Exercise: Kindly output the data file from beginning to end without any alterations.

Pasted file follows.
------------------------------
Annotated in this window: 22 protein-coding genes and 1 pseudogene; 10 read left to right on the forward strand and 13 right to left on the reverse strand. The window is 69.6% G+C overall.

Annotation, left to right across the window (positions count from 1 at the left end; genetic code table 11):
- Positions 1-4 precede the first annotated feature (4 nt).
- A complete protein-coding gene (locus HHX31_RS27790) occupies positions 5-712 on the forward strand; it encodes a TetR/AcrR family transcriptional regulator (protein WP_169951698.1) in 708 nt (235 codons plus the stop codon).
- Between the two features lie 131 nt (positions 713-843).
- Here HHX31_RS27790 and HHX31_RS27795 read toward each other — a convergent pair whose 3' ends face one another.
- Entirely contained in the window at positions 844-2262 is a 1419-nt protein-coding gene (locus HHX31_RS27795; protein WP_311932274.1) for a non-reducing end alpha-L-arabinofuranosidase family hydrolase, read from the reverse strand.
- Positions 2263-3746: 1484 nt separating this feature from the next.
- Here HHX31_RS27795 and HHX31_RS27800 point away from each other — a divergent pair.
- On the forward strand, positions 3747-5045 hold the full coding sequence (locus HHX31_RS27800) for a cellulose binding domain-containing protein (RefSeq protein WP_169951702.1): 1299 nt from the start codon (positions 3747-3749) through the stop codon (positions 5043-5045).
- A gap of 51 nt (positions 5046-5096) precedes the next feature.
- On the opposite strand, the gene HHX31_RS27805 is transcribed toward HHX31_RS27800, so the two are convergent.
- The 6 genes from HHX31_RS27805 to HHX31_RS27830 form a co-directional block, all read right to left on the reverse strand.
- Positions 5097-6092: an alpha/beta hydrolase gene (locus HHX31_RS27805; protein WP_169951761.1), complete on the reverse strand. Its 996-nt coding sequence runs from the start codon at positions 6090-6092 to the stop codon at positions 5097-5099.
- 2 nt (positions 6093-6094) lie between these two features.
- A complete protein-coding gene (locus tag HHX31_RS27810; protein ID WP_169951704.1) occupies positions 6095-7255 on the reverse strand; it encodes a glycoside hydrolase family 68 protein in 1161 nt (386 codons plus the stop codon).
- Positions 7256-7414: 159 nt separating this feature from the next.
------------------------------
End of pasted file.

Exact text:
Annotated in this window: 22 protein-coding genes and 1 pseudogene; 10 read left to right on the forward strand and 13 right to left on the reverse strand. The window is 69.6% G+C overall.

Annotation, left to right across the window (positions count from 1 at the left end; genetic code table 11):
- Positions 1-4 precede the first annotated feature (4 nt).
- A complete protein-coding gene (locus HHX31_RS27790) occupies positions 5-712 on the forward strand; it encodes a TetR/AcrR family transcriptional regulator (protein WP_169951698.1) in 708 nt (235 codons plus the stop codon).
- Between the two features lie 131 nt (positions 713-843).
- Here HHX31_RS27790 and HHX31_RS27795 read toward each other — a convergent pair whose 3' ends face one another.
- Entirely contained in the window at positions 844-2262 is a 1419-nt protein-coding gene (locus HHX31_RS27795; protein WP_311932274.1) for a non-reducing end alpha-L-arabinofuranosidase family hydrolase, read from the reverse strand.
- Positions 2263-3746: 1484 nt separating this feature from the next.
- Here HHX31_RS27795 and HHX31_RS27800 point away from each other — a divergent pair.
- On the forward strand, positions 3747-5045 hold the full coding sequence (locus HHX31_RS27800) for a cellulose binding domain-containing protein (RefSeq protein WP_169951702.1): 1299 nt from the start codon (positions 3747-3749) through the stop codon (positions 5043-5045).
- A gap of 51 nt (positions 5046-5096) precedes the next feature.
- On the opposite strand, the gene HHX31_RS27805 is transcribed toward HHX31_RS27800, so the two are convergent.
- The 6 genes from HHX31_RS27805 to HHX31_RS27830 form a co-directional block, all read right to left on the reverse strand.
- Positions 5097-6092: an alpha/beta hydrolase gene (locus HHX31_RS27805; protein WP_169951761.1), complete on the reverse strand. Its 996-nt coding sequence runs from the start codon at positions 6090-6092 to the stop codon at positions 5097-5099.
- 2 nt (positions 6093-6094) lie between these two features.
- A complete protein-coding gene (locus tag HHX31_RS27810; protein ID WP_169951704.1) occupies positions 6095-7255 on the reverse strand; it encodes a glycoside hydrolase family 68 protein in 1161 nt (386 codons plus the stop codon).
- Positions 7256-7414: 159 nt separating this feature from the next.